About Woolly Wits

I am a hand-knitting designer and teacher. See and purchase my published designs on Ravelry.

Monday, August 16, 2010

What TO Wear Review of Vogue Knitting Early Fall 2010

Last week I reviewed the fall issue of Interweave Knits.  Just in under the wire (before the fall issue is published next week), is my review of the early fall issue of Vogue Knitting.  They have combined their spring and summer issues and introduced this new one so they have three cool weather issues and one warm weather issue.  This is probably a great idea from a marketing perspective, but has me all out of whack. 

Shawl Collar Sweater from Laura Zukaite’s Luxe Knits, Art Yarns ad,
page 8

I love the drape of this garment and the super-body-lengthening scarf/collar. This would be a great choice for the rounder apple-shaped body who carries her weight through the torso, especially the abdomen, but has thinner legs.  With this body type you want to put all the emphasis at the shoulder and hem - with very little visual excitement in between.  This long, long shawl collar is very dramatic and artsy - and a great opportunity to use a really special yarn. 

Cardigan Design by Yvette Silverman, Cascade Yarns ad, page 37

Again, I love the drape on this garment. The vertical patterning of the knit stitches against a purl background really lengthen the body. And, the peplum defines a waist (for those without one) and gives volume to the lower half (for those who are top-heavy. And, with a simple top and v-neck, this would be a great design for the more busty girl.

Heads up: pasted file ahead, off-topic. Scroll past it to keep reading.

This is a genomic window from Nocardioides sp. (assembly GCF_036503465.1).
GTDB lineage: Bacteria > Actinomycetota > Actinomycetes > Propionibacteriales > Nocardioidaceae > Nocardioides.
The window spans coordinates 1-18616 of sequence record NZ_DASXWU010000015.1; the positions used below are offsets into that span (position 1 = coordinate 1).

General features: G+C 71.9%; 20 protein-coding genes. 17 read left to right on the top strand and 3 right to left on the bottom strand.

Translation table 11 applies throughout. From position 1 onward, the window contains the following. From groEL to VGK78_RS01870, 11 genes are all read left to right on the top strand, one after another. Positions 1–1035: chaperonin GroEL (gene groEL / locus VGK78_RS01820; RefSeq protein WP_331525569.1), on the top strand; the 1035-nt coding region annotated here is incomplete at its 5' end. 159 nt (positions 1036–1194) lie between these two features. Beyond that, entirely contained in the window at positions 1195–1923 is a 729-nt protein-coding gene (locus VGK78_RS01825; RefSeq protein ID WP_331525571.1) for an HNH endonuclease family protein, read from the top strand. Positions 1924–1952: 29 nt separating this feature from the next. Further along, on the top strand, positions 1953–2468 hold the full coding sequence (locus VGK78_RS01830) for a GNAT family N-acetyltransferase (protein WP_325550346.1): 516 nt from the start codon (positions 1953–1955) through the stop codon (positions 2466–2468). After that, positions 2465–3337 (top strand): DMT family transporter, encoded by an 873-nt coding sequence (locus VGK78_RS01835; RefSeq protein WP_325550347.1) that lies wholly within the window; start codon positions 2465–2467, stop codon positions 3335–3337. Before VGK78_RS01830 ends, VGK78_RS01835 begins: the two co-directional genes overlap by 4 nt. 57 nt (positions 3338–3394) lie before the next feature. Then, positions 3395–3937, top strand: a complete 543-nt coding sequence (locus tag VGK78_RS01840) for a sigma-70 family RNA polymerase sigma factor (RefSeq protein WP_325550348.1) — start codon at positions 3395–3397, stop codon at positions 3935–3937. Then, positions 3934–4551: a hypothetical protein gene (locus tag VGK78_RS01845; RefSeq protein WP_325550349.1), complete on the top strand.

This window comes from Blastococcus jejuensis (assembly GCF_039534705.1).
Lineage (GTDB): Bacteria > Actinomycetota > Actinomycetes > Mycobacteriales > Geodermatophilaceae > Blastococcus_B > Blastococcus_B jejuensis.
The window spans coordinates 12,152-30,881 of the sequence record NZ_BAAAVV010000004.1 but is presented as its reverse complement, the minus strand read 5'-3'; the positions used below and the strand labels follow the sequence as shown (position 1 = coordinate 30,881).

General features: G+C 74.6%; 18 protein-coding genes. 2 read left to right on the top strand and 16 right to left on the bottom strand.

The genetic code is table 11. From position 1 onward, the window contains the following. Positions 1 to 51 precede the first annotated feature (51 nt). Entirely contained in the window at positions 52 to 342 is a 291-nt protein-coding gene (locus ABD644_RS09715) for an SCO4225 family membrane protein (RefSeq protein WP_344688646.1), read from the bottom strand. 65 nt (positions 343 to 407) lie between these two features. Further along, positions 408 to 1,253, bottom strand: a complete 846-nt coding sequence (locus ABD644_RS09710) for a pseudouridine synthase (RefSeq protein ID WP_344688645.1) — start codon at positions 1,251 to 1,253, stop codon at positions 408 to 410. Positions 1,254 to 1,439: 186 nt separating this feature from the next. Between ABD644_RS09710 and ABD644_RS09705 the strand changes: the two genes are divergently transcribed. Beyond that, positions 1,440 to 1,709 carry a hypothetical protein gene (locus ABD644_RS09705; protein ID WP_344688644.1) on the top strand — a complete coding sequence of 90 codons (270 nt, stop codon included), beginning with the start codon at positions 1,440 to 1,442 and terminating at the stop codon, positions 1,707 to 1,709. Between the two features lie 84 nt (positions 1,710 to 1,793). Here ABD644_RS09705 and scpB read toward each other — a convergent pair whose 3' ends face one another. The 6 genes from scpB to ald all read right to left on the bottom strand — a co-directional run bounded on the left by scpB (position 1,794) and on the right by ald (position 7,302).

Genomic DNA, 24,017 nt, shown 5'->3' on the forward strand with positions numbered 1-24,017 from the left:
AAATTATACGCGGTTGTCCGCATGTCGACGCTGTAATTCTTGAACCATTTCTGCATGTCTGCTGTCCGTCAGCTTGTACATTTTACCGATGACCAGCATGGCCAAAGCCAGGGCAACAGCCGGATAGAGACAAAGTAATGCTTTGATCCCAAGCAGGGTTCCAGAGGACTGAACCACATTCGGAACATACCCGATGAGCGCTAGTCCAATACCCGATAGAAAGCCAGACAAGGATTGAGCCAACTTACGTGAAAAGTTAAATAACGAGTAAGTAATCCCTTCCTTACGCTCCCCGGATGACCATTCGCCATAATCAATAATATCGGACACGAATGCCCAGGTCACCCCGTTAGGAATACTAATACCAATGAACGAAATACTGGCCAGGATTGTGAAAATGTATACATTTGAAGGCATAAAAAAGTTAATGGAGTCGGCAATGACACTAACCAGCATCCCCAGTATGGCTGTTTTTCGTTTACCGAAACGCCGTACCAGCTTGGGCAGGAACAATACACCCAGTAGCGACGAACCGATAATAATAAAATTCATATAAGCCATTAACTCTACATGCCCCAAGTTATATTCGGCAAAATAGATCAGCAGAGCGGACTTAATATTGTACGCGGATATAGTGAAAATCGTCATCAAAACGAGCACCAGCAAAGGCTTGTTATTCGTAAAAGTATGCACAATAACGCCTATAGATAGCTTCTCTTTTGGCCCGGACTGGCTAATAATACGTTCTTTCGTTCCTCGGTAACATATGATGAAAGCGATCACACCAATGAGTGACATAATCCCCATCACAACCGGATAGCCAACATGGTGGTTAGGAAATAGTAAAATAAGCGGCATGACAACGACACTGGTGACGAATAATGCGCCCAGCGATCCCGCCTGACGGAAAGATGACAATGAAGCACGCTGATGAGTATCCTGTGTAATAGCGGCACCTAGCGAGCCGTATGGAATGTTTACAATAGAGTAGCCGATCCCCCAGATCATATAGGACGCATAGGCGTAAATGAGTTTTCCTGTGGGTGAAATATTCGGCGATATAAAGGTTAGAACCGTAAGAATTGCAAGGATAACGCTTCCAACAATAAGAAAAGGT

Short Sleeve Cardigan, Isager ad, page 41

Again we have vertical knit stitches against a purl background to lengthen the body. But, this time they end in a pretty bell shaped lace pattern at the hip. The elbow-length sleeves also have the lace edge trim for a lovely finished look. The neckline is (again) a v-neck, but, in my opinion, buttons too high. However, as we are knitters, that’s an easy fix. I would omit at least the top buttonhole and probably the top two, but then I am happy to wear a camisole under a top that’s a little too low for comfort.

#11 Long-Line Vest by Erica Schlueter, page 65

And then there’s Maude . . . .

This is a retro look that’s been ready to make a comeback for a while now. And, maybe it should. It’s a great look to lengthen the body to make you appear taller and slimmer, especially when the lines are not interrupted by a lot of color or texture. This design has beautiful shaping, which makes all the difference. (For comparison, see #13, which has no shaping and is nowhere near as slimming.) The cable work at the v-neck has a subtle beauty and relieves the monotony of all that mind-numbing stockinette stitch.

#16 Lace Cardigan by Fiona Ellis

At first I was underwhelmed with this design, although it hits many key ‘what to wear’ elements: lightweight, v-neck, open cardigan, etc. The bracelet length sleeves are right on trend for this winter. Then I noticed the lace panels on the body. They are skewed from the horizontal by short row wedges. This give a huge uptick in the knitting interest, it not the flattery factor. These diagonals are still a little to close to horizontal to be truly curve-enhancing. But, all in all, this is a very nice sweater, especially for a more petite figure.

#17 Belted Shawl Collar Cardi by Renee Lorion

This is a classic shape, and with the wrap and v-neck shawl collar, a really flattering one for most women. As is typical of this design, this one is cabled. Generally, cables fall into the ‘what not to wear’ category, since they add a lot of bulk. But here, Renee has placed vertical panels of lace between the vertical cable panels, which lightens it up, adding drape and reducing bulk. And, two strong vertical elements definitely make the wearer appear taller.